Financial regulators are formulating plans to cushion the blow of coronavirus including assessing contingency plans, fiscal stimulus and easing the pressure on borrowers.
The arrival of coronavirus has sent tremors through the stock market. Wall Street experienced its worst day since 2008 and the ECB has warned of a collapse on a scale of the financial crisis. It is both a global health and economic crisis and regulators around the world are scrambling to mitigate its impact.
In China, which has had more than 80,000 cases and over 3,000 deaths, the virus is already having a major impact on the financial system and regulatory strategy. Until now, the China Banking and Insurance Regulatory Commission, would scale back its war on bad loans.
Under the leadership of Guo Shuqing, the regulator has worked hard to tackle problems caused by bad loans and excessive leverage. He has been extremely successful but that war will have to wait. The regulator has said that new bad loans created during this crisis should not be considered non-performing loans.
In the second worst hit country, Italy, the focus is also on reducing the pressure on loans. Regulators are planning to introduce a widespread moratorium on debt repayments for consumers and businesses.
The announcement which was made by Italy’s Deputy Economy Minister, Laura Castelli, comes after the entire country was placed under lock down. The Government has also promised to inject €10bn into the economy.
“Keep calm and drink tea” has been the message from the Government who seem happy to “take the virus on the chin”. However, the FCA is taking more proactive action. Earlier in the month, staff worked from home as the city watchdog ran a drill to test its readiness.
The regulator is also focusing on firms’ contingency plans. In an update on its website, the FCA said it was working with the financial services sector, HM Treasury and the Bank of England to review their responses to the virus.
This will include a review of the operational readiness of firms to assess any operational risks to day-to-day operations.
Meanwhile, at his confirmatory hearing for the Bank of England position, outgoing Chief Executive of the FCA, Andrew Bailey, said Coronavirus was the “first most pressing issue we face” and that it was evolving in “unprecedented and unexpected fashions.”
The severity of the situation, he said, suggested that at some point the bank may have to “focus on providing supply chain finance to ensure the shock effects of the virus are not damaging to too many forms of activity and we will have to move quickly to do that.”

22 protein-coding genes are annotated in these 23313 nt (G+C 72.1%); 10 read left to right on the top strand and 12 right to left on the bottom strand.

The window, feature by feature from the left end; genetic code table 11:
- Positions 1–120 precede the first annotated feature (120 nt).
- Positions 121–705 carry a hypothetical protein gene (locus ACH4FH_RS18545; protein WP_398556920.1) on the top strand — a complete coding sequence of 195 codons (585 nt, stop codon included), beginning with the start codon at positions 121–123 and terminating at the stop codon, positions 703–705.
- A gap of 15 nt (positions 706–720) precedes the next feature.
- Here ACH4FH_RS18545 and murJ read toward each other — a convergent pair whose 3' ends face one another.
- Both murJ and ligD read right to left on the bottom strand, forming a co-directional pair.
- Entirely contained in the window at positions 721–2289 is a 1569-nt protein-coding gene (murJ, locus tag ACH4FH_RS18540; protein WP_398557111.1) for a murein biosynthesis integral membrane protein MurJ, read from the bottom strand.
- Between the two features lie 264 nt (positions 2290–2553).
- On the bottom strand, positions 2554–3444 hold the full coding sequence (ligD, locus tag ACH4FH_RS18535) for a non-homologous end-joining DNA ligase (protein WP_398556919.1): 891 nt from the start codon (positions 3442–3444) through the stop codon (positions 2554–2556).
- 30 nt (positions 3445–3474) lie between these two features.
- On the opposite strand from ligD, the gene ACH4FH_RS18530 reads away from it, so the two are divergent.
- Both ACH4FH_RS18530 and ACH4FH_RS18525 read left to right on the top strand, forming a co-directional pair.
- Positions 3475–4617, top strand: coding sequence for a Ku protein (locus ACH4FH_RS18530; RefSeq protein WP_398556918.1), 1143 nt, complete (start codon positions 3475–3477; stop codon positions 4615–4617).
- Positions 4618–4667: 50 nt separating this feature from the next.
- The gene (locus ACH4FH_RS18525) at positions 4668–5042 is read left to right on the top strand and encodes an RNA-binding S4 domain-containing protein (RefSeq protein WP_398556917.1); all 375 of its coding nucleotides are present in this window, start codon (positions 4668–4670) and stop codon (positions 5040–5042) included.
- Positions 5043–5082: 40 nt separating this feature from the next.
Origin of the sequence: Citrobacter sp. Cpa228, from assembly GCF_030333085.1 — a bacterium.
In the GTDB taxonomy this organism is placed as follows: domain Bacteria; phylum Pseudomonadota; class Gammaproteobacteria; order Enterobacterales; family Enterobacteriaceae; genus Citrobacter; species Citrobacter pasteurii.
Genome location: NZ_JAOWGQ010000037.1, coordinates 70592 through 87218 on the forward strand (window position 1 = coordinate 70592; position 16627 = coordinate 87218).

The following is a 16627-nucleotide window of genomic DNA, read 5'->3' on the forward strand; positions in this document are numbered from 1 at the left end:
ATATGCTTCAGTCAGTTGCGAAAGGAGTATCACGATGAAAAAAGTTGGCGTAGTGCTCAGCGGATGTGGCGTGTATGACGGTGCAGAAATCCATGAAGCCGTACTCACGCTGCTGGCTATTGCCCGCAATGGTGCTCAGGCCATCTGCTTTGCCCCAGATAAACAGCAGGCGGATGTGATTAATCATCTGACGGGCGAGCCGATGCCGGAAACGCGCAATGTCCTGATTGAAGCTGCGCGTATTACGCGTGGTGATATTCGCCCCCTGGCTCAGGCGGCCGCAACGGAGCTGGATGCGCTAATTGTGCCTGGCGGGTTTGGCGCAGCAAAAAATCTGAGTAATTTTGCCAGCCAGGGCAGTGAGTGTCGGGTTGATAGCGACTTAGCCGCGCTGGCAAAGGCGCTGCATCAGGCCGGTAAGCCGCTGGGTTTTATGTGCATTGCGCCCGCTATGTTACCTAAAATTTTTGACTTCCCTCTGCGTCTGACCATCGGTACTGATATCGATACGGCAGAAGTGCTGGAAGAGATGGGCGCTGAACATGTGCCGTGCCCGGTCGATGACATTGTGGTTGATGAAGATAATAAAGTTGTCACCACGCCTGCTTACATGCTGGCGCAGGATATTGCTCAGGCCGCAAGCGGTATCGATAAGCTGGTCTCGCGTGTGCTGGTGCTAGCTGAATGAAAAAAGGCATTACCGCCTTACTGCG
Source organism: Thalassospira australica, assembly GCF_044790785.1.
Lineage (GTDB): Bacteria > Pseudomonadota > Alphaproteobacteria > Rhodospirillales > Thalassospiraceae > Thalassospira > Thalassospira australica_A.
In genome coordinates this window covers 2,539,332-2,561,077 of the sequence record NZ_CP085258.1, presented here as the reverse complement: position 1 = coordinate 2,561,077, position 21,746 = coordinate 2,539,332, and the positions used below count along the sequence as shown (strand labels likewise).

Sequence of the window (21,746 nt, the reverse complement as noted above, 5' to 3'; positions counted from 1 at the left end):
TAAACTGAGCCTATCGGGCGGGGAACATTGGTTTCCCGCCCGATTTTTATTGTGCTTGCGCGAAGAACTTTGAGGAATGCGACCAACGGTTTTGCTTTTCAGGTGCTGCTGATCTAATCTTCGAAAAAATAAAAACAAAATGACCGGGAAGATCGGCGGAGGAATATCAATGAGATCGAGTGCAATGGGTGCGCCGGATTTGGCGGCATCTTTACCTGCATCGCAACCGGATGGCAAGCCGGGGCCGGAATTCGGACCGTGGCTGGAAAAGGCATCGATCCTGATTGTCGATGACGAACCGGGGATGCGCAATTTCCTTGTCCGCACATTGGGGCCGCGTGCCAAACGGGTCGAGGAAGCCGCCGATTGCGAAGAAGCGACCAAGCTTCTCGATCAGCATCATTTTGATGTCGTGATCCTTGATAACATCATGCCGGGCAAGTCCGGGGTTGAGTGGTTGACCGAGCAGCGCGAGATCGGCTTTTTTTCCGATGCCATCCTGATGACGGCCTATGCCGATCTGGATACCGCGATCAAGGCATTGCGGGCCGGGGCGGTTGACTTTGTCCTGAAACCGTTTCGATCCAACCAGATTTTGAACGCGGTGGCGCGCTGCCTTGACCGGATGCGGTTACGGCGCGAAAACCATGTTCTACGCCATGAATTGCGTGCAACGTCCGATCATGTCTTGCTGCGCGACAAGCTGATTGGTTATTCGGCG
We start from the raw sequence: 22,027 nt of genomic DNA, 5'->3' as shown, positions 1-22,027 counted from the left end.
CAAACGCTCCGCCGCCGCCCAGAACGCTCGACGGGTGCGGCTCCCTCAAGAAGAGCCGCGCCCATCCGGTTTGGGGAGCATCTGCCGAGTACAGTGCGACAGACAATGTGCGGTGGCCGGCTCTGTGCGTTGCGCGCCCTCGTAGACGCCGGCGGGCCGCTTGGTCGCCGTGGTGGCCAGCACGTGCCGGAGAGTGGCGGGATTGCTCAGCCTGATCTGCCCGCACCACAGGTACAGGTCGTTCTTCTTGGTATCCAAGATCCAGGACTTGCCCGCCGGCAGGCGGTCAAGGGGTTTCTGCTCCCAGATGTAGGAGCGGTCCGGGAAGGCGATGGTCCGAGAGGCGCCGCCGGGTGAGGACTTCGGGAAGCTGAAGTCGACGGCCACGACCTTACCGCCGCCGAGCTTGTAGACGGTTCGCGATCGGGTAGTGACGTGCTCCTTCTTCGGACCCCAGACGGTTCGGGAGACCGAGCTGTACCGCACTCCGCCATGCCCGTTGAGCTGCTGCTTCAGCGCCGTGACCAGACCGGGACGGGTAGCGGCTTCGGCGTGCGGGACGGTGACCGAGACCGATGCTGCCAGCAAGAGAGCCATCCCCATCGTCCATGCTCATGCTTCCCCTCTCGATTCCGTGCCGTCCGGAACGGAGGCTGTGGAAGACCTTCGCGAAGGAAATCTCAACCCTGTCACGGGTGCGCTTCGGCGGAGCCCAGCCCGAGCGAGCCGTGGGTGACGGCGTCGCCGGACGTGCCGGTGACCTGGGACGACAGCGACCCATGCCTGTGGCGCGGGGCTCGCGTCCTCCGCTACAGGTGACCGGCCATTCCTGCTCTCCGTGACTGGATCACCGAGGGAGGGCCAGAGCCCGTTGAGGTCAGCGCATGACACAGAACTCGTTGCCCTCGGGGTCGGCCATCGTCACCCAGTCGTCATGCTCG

That stimulus wasn’t long in coming. Announcing his budget, the Chancellor, Rishi Sunak, announced a stimulus package totalling £30bn including £7bn for businesses and families and £5bn for the NHS. There will also be changes to sick pay regulations with statutory pay available from day one of self-isolation.
Regulators in the States have called on banks to ensure customers and members who are affected by the virus get the funding they need. In a joint statement, multiple agencies including the FDIC, Consumer Financial Protection Bureau, the Conference of State Bank Supervisors, the Federal Reserve, National Credit Union Administration and Office of the Comptroller of the Currency, said they would provide regulatory assistance to financial institutions, under their supervision, in meeting their financial needs.
The ECB’s Christine Lagarde has called for more coordinated action between European states on the crisis. Speaking by video to European leaders, she warned that without urgent action the virus could cause an economic collapse on the scale of 2008.
The EU is also considering using flexibilities in its state aid rules which are allowed in exceptional circumstances. Officials are drafting a list of targeted options which members could support those states hardest hit by the coronavirus.
Among the schemes which may require state aid clearance from the commission are discounted government loans, tax credits, or deferral of tax payments.